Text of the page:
Just a few weeks ago, I recapped the "Top 3 Pop Health Trends in 2013". Topping my list was the intersection between social media and public health. I've written about using social media for everything in public health from advocacy to emergency response to surveillance. So I was intrigued to see a recent story that highlighted another innovation: allowing patients to use social media to pay for health care services.
The "Pay-With-A-Tweet" program was launched by Telecure as a way to market their telehealth services. They link California residents with an urgent care provider within 15 minutes of their call. Clinicians are made available to callers via phone or video as a way to reduce access to care barriers.
The "Pay-With-A-Tweet" program will waive the $25 consultation fee if patients share their experiences on Facebook or Twitter. According to media reports on the program, the idea blossomed after Telecure officials noticed that patients were discussing their experiences on social media. Creating a formal program allowed Telecure to (1) take advantage of social media marketing and (2) provide those short on cash with an alternate way to pay for care.
Telecure's CEO told mHealth News that the program's goals are currently to "stimulate awareness and growth".
I'd be interested to see how Telecure is evaluating this program and hope to see some follow-up press or research that documents the strengths and challenges of this strategy.
Some thoughts that come to mind for me:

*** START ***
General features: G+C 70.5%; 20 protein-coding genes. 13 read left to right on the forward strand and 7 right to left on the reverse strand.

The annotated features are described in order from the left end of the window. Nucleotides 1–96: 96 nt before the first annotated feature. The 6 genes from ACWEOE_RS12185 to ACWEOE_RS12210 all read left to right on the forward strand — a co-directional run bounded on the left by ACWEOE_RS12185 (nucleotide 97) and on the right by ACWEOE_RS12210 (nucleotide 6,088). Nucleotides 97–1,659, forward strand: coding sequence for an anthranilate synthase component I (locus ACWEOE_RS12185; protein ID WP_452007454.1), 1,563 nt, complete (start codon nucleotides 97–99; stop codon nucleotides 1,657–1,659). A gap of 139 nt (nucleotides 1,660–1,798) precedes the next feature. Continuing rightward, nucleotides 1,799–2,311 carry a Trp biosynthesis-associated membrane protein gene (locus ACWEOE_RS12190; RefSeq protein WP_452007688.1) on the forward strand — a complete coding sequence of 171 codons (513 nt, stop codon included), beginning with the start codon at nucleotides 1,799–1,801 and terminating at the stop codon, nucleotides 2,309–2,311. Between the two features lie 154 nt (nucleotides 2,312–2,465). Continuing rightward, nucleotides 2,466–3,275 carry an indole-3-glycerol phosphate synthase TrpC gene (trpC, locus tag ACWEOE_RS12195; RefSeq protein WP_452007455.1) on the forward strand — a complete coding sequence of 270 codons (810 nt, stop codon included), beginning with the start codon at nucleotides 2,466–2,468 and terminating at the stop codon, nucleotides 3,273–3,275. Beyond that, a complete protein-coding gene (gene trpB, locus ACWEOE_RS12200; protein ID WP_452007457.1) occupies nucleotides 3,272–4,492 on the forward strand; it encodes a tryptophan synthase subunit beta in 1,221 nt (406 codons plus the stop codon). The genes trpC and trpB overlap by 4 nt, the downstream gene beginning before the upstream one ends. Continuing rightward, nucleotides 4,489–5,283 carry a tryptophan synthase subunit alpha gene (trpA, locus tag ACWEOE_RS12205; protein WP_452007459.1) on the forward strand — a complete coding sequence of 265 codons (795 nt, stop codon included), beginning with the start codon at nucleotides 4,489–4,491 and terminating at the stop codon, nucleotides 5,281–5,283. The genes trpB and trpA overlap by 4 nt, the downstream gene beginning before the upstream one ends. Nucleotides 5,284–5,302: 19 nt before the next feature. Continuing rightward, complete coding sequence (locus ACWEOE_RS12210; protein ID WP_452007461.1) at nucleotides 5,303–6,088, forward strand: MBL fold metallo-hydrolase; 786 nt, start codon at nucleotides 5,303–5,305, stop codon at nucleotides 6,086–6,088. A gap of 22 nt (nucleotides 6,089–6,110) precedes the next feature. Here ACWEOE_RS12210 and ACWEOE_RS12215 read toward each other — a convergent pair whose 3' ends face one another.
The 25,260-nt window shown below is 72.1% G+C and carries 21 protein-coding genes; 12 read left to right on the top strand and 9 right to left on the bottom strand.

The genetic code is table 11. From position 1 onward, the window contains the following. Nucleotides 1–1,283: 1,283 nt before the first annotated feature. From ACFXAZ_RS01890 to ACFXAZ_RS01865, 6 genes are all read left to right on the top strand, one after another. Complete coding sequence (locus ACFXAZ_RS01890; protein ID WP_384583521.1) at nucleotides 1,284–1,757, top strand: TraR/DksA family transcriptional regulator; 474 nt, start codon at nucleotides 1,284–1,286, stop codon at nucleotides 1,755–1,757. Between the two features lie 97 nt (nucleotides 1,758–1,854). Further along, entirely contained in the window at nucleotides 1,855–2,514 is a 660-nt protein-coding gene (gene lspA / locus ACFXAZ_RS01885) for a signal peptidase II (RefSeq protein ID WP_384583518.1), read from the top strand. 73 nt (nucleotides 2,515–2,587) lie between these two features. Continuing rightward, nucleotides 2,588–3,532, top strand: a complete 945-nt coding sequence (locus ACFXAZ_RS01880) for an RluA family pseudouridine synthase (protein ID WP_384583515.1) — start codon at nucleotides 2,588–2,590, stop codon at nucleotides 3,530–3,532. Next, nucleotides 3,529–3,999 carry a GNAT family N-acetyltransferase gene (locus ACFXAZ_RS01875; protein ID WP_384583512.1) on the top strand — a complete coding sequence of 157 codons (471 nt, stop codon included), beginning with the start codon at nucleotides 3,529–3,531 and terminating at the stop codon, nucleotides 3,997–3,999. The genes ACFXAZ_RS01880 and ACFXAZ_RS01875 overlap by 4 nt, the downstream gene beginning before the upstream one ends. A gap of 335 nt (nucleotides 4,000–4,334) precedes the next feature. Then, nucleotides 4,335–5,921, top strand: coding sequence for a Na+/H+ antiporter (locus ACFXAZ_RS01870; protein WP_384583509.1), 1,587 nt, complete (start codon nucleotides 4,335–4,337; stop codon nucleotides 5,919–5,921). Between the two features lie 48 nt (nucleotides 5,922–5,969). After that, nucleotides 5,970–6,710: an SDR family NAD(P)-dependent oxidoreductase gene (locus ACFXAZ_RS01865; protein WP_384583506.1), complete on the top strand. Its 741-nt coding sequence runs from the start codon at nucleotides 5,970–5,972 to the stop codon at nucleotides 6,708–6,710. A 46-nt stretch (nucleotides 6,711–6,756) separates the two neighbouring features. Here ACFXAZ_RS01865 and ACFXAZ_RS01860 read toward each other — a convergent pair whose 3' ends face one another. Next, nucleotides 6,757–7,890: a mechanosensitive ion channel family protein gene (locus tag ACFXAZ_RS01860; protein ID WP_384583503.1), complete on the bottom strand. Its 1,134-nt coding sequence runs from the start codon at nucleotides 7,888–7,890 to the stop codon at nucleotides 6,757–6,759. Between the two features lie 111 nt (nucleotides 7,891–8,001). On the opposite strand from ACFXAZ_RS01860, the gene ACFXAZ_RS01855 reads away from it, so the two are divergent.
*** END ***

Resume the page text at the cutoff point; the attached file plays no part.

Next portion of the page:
- To tweet or not to tweet? How do patient concerns about privacy contribute to their decision to participate in this program? Many patients may not want to share with their social networks that they've been consulting with a physician (regardless of the diagnosis)- is that a barrier to taking advantage of this program?
- Is social media heavily utilized among their target populations (patients in remote locations and under served patients)? What do those user patterns look like?
- How are tweets/facebook posts about negative experiences being handled? Are negative posts still being promoted along with positive posts? How are Telecure officials monitoring posts for customer service problems that may have occurred?
- How are tweets/facebook posts being promoted to the public? For example, I searched several hashtags on twitter after seeing the media coverage (e.g., #telecure, #paywithatweet) but was not able to find any results that included reviews of their services. If they are using social media to market services, they will want the patient posts to be easy to find!
What Do You Think?
- Is using social media for payment an effective strategy to engage these and other target populations?
- What other evaluation questions/considerations should be raised in addition to those I've listed above?